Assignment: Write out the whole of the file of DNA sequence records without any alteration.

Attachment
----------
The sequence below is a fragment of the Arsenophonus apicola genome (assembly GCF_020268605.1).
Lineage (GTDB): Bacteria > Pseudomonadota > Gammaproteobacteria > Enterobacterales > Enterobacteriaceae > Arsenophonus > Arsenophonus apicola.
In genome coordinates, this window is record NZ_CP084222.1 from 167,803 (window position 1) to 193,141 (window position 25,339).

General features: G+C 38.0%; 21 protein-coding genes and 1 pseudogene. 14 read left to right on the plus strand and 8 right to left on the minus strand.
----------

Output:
The sequence below is a fragment of the Arsenophonus apicola genome (assembly GCF_020268605.1).
Lineage (GTDB): Bacteria > Pseudomonadota > Gammaproteobacteria > Enterobacterales > Enterobacteriaceae > Arsenophonus > Arsenophonus apicola.
In genome coordinates, this window is record NZ_CP084222.1 from 167,803 (window position 1) to 193,141 (window position 25,339).

General features: G+C 38.0%; 21 protein-coding genes and 1 pseudogene. 14 read left to right on the plus strand and 8 right to left on the minus strand.